[gptalk] Re: (no subject)

  • From: "Darren Mar-Elia" <darren@xxxxxxxxxx>
  • To: <gptalk@xxxxxxxxxxxxx>
  • Date: Tue, 6 Jan 2009 11:58:12 -0800

Jerry is spot on here. You only need one GPO to deliver the loopback setting
to the computers that will be in loopback mode, but you could have more than
one GPO delivering the per-user loopback settings. But again, as Jerry says,
for simplicity sake one GPO is ideal.

 

Darren

 

From: gptalk-bounce@xxxxxxxxxxxxx [mailto:gptalk-bounce@xxxxxxxxxxxxx] On
Behalf Of Cruz, Jerome L
Sent: Tuesday, January 06, 2009 11:52 AM
To: gptalk@xxxxxxxxxxxxx
Subject: [gptalk] Re: (no subject)

 

All it takes is '1' GPO along the path to the computer account. and
'Loopback' is on.

 

Remember, it's a registry setting, so that's what the system will read in a
single key.

 

. that said, it doesn't matter if there is more than one GPO having the
setting, but it could make debugging a problem harder. Just have one GPO
apply it.

 

Jerry Cruz | Group Policies Product Manager | Windows Infrastructure
Architecture | CNO | Boeing IT

 

From: gptalk-bounce@xxxxxxxxxxxxx [mailto:gptalk-bounce@xxxxxxxxxxxxx] On
Behalf Of Steve Crompton
Sent: Tuesday, January 06, 2009 11:49 AM
To: gptalk@xxxxxxxxxxxxx
Subject: [gptalk] Re: (no subject)

 

Excellent.
 
Would i be correct pursuming that you can only have 1 GPO per OU which has
Loop back enabled or can you have more ?

  _____  


From: darren@xxxxxxxxxx
To: gptalk@xxxxxxxxxxxxx
Subject: [gptalk] Re: (no subject)
Date: Tue, 6 Jan 2009 11:13:54 -0800

I decided to blog it as well, so you have it for posterity J

 

http://sdmsoftware.com/blog/2009/01/please_explain_loopback_proces.html

 

From: gptalk-bounce@xxxxxxxxxxxxx [mailto:gptalk-bounce@xxxxxxxxxxxxx] On
Behalf Of Nelson, Jamie
Sent: Tuesday, January 06, 2009 10:35 AM
To: gptalk@xxxxxxxxxxxxx
Subject: [gptalk] Re: (no subject)

 

Nice summary Darren. We need to bookmark this one for future questions. I
was too lazy to type that much so I just found a link on the web. :P

 

Jamie Nelson | Operations Consultant | BI&T Infrastructure-Intel | Devon
Energy Corporation | Work: 405.552.8054 | Mobile: 405.200.8088 |
http://www.dvn.com <http://www.dvn.com/> 

 

From: gptalk-bounce@xxxxxxxxxxxxx [mailto:gptalk-bounce@xxxxxxxxxxxxx] On
Behalf Of Darren Mar-Elia
Sent: Tuesday, January 06, 2009 11:12 AM
To: gptalk@xxxxxxxxxxxxx
Subject: [gptalk] Re: (no subject)

 

Steve-

Is a complex topic for many (including me!) so I will try to attack it from
a solution perspective. Essentially loopback is designed to help answer the
following challenge, "How do I control user policy on a particular computer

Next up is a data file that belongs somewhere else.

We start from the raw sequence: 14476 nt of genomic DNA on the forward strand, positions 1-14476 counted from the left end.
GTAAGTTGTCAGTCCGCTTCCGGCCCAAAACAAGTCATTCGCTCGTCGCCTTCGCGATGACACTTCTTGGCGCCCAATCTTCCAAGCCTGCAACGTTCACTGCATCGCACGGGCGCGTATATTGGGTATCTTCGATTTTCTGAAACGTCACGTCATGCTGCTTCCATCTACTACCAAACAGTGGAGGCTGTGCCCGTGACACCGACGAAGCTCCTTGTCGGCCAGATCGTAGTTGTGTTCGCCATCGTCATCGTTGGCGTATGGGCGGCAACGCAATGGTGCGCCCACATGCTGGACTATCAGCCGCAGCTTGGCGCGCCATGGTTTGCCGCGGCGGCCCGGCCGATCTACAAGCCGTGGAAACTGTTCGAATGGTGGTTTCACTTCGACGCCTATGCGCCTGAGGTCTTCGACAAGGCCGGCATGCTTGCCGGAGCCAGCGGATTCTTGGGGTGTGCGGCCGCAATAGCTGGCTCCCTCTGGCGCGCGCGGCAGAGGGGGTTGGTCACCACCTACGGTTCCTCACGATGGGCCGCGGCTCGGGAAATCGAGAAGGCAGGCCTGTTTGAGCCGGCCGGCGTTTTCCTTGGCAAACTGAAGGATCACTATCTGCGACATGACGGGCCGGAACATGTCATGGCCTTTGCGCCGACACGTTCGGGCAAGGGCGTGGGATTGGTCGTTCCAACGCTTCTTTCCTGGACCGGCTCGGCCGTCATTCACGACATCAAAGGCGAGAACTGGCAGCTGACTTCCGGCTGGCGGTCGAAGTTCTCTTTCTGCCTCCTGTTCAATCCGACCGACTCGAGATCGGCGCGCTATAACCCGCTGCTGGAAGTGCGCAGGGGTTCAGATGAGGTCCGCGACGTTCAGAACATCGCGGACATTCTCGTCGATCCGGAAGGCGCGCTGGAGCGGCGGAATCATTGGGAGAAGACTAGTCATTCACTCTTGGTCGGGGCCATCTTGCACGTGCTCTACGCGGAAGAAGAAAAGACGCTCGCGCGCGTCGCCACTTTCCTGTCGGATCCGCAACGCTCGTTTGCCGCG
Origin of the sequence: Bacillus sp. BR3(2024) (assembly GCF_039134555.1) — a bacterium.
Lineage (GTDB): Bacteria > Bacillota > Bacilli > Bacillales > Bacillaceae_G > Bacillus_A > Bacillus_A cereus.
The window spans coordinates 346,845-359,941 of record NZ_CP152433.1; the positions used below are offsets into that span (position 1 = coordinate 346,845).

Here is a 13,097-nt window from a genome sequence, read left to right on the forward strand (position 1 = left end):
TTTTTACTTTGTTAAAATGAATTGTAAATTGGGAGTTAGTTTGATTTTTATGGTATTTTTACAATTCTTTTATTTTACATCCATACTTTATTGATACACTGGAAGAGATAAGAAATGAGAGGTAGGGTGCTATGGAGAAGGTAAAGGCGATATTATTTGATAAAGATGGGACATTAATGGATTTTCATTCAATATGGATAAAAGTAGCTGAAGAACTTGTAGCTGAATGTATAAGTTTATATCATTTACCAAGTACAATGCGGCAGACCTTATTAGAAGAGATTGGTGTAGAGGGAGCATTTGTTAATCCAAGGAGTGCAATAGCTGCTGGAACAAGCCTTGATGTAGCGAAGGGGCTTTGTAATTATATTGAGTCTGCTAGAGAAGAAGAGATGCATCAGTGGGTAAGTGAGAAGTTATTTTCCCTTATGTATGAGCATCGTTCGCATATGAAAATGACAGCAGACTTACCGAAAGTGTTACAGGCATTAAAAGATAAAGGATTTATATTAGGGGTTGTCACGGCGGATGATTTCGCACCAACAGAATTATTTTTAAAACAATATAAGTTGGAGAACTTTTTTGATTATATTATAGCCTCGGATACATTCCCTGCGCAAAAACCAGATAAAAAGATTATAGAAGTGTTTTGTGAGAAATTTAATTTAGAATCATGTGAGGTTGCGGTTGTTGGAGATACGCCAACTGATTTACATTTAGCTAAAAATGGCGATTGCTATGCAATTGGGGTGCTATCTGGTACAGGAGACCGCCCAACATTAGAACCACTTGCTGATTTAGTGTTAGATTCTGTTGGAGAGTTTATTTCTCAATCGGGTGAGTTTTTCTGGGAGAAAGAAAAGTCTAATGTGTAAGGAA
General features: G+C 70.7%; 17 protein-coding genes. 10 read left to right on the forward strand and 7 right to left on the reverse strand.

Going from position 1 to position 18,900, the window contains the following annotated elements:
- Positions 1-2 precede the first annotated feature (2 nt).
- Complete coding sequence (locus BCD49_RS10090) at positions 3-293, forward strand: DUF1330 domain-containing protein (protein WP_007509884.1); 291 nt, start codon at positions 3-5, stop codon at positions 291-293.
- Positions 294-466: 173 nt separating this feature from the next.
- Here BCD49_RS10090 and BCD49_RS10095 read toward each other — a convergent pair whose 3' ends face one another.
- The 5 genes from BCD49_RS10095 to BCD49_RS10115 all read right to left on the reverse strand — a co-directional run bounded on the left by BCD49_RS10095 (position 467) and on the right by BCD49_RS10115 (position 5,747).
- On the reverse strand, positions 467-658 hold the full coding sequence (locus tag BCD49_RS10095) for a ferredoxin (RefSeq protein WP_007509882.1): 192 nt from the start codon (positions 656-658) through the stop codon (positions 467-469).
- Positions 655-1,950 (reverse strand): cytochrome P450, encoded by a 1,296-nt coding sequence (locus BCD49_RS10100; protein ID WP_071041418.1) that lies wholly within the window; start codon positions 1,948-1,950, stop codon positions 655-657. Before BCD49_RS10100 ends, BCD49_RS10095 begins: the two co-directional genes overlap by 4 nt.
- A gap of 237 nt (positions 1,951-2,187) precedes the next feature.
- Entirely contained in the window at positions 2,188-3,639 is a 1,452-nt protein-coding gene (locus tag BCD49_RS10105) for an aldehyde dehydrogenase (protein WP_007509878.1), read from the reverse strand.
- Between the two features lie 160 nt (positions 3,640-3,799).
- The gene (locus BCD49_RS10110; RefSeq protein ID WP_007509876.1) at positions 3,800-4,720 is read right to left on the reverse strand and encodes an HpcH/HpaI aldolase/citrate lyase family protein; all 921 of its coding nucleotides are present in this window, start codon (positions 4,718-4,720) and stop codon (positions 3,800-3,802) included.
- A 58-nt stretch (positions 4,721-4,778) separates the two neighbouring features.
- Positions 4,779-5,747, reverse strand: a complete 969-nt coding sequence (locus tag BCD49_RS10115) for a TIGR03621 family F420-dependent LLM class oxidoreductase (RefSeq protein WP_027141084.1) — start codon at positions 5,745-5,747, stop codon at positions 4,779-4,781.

or set of computers such that, no matter who logs onto those computers, they
always get the same user policy?". As you know, GP is processed by computers
and users and the policy that a computer or user gets is determined by where
the computer and user account resides in AD, where the GPO is linked, and
whether its filtered or not. Loopback is a special mode of GP processing
that you set on a per-computer basis. When a computer has loopback enabled,
any user that logs onto that computer can be given a set of per-user
policies that is different than the ones they would normally receive by
virtue of where their user account is. The simplest example is a Terminal
Server environment. A common configuration is to create an OU called
"Terminal Servers". In that OU, you place computer accounts that are your
Terminal Server machines. Now, linked to that OU, you create a GPO called
"TS Loopback Policy". In that GPO, you enable loopback under Computer
Configuration\Administrative Templates\System\Group Policy\User Group Policy
Loopback Processing Mode. When you enable the policy, you have two
options-merge or replace. Merge says, "first apply the user's normal user
policies (as if they were logging into their normal workstation) then apply
the loopback user settings". Replace says, "Just apply the loopback user
settings". I generally tell people to choose "replace" mode unless you have
a specific requirement for merging.

 

So, now that loopback is enabled, on that same TS GPO (assuming the simplest
case) under User Configuration, you can set all of the loopback user
settings that you want to apply to users logging into these TS boxes. When
the user logs on, these user settings are applied instead of their "home"
ones.

 

Hope that helps.


Darren

 

From: gptalk-bounce@xxxxxxxxxxxxx [mailto:gptalk-bounce@xxxxxxxxxxxxx] On
Behalf Of Steve Crompton
Sent: Tuesday, January 06, 2009 5:49 AM
To: gptalk@xxxxxxxxxxxxx
Subject: [gptalk] (no subject)

 

Hi
 
Could you please explain Group Policy Loopback Processing ? im finding this
very difficult to understand !
 
Thanks

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